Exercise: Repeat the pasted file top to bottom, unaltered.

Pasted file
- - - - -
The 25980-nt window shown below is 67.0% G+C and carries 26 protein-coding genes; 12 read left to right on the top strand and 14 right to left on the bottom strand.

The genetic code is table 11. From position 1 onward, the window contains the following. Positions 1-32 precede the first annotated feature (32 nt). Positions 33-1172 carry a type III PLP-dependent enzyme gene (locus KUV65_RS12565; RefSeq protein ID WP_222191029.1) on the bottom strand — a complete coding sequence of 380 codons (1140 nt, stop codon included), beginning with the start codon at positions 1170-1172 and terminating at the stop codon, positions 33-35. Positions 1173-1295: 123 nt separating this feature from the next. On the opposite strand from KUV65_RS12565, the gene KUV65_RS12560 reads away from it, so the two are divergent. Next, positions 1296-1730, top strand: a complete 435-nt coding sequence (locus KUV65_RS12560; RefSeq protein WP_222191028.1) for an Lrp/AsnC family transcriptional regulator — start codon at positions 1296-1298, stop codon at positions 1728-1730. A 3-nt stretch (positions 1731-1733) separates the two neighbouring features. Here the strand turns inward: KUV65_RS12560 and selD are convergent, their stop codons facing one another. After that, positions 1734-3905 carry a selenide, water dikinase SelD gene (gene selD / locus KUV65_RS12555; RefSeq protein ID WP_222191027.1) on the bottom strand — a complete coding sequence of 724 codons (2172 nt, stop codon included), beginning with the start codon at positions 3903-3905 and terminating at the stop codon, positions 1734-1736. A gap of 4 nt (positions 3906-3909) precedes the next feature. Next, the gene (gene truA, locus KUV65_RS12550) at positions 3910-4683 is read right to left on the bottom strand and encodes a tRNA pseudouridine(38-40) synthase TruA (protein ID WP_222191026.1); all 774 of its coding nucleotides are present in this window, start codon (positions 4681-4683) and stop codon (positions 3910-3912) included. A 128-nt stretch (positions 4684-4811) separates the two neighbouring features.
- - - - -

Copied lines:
The 25980-nt window shown below is 67.0% G+C and carries 26 protein-coding genes; 12 read left to right on the top strand and 14 right to left on the bottom strand.

The genetic code is table 11. From position 1 onward, the window contains the following. Positions 1-32 precede the first annotated feature (32 nt). Positions 33-1172 carry a type III PLP-dependent enzyme gene (locus KUV65_RS12565; RefSeq protein ID WP_222191029.1) on the bottom strand — a complete coding sequence of 380 codons (1140 nt, stop codon included), beginning with the start codon at positions 1170-1172 and terminating at the stop codon, positions 33-35. Positions 1173-1295: 123 nt separating this feature from the next. On the opposite strand from KUV65_RS12565, the gene KUV65_RS12560 reads away from it, so the two are divergent. Next, positions 1296-1730, top strand: a complete 435-nt coding sequence (locus KUV65_RS12560; RefSeq protein WP_222191028.1) for an Lrp/AsnC family transcriptional regulator — start codon at positions 1296-1298, stop codon at positions 1728-1730. A 3-nt stretch (positions 1731-1733) separates the two neighbouring features. Here the strand turns inward: KUV65_RS12560 and selD are convergent, their stop codons facing one another. After that, positions 1734-3905 carry a selenide, water dikinase SelD gene (gene selD / locus KUV65_RS12555; RefSeq protein ID WP_222191027.1) on the bottom strand — a complete coding sequence of 724 codons (2172 nt, stop codon included), beginning with the start codon at positions 3903-3905 and terminating at the stop codon, positions 1734-1736. A gap of 4 nt (positions 3906-3909) precedes the next feature. Next, the gene (gene truA, locus KUV65_RS12550) at positions 3910-4683 is read right to left on the bottom strand and encodes a tRNA pseudouridine(38-40) synthase TruA (protein ID WP_222191026.1); all 774 of its coding nucleotides are present in this window, start codon (positions 4681-4683) and stop codon (positions 3910-3912) included. A 128-nt stretch (positions 4684-4811) separates the two neighbouring features.